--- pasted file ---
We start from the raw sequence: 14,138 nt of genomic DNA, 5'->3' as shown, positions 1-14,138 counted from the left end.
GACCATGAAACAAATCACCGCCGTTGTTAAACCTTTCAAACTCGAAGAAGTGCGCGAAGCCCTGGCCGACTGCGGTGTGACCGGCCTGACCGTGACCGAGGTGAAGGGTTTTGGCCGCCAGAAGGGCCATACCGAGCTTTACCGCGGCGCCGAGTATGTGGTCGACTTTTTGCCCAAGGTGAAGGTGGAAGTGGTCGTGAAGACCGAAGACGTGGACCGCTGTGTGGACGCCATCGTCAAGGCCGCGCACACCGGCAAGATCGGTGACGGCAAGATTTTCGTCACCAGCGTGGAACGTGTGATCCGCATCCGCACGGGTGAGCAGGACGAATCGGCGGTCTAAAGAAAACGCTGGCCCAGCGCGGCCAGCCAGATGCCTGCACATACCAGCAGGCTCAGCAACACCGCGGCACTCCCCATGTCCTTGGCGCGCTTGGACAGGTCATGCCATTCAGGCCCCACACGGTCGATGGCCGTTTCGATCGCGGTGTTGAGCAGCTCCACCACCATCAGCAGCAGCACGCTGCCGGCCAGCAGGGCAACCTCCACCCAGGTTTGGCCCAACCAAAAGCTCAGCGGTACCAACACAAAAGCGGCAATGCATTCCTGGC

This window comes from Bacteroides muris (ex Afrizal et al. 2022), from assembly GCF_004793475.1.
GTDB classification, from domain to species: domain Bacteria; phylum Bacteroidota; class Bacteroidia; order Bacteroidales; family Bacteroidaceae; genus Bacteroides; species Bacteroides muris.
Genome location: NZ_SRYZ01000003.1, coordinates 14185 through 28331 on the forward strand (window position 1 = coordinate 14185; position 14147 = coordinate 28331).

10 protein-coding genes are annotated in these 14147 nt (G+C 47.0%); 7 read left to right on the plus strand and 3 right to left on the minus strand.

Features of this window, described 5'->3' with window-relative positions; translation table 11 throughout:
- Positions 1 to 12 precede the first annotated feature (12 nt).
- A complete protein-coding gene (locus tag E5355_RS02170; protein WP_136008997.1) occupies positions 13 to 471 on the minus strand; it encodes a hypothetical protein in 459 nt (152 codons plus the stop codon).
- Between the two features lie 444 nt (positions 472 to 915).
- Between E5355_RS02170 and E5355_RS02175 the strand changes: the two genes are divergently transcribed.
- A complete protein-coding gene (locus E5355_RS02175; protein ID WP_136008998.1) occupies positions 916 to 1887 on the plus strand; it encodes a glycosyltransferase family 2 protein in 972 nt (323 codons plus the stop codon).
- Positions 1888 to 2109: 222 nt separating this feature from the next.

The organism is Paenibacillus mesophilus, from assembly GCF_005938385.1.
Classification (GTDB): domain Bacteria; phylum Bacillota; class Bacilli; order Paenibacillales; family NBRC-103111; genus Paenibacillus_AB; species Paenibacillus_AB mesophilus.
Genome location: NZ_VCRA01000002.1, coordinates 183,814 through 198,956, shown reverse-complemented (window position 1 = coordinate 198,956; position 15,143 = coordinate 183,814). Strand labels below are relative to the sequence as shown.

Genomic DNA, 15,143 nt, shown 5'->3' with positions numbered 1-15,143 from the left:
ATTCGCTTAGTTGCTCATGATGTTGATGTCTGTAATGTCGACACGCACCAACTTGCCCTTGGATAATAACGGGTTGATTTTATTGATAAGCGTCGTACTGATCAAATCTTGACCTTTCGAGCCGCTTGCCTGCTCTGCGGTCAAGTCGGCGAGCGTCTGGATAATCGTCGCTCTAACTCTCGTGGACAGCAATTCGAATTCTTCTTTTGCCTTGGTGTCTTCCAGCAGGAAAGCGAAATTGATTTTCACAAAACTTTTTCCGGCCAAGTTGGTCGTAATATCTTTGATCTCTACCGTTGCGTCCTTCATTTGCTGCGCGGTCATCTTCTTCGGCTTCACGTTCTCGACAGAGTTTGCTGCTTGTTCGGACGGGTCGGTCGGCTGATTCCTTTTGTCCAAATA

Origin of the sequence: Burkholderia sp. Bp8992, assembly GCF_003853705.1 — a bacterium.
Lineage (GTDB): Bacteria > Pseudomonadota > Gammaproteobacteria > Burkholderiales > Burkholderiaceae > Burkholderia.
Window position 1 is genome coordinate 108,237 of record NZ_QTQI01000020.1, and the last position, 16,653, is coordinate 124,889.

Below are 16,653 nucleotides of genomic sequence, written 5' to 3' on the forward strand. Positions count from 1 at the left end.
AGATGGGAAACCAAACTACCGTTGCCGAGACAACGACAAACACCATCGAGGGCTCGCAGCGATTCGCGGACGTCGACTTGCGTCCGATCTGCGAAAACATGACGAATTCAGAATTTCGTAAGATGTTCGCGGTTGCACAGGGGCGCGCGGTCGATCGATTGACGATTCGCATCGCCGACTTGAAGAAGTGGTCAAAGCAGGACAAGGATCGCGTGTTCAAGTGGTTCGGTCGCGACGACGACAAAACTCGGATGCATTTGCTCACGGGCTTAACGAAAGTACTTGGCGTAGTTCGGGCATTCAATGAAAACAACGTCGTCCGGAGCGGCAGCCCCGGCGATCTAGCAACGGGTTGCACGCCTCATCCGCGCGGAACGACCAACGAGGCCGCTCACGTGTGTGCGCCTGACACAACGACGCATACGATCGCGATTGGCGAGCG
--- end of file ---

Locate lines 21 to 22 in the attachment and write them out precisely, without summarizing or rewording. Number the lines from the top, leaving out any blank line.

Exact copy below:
Window position 1 is genome coordinate 108,237 of record NZ_QTQI01000020.1, and the last position, 16,653, is coordinate 124,889.

Below are 16,653 nucleotides of genomic sequence, written 5' to 3' on the forward strand. Positions count from 1 at the left end.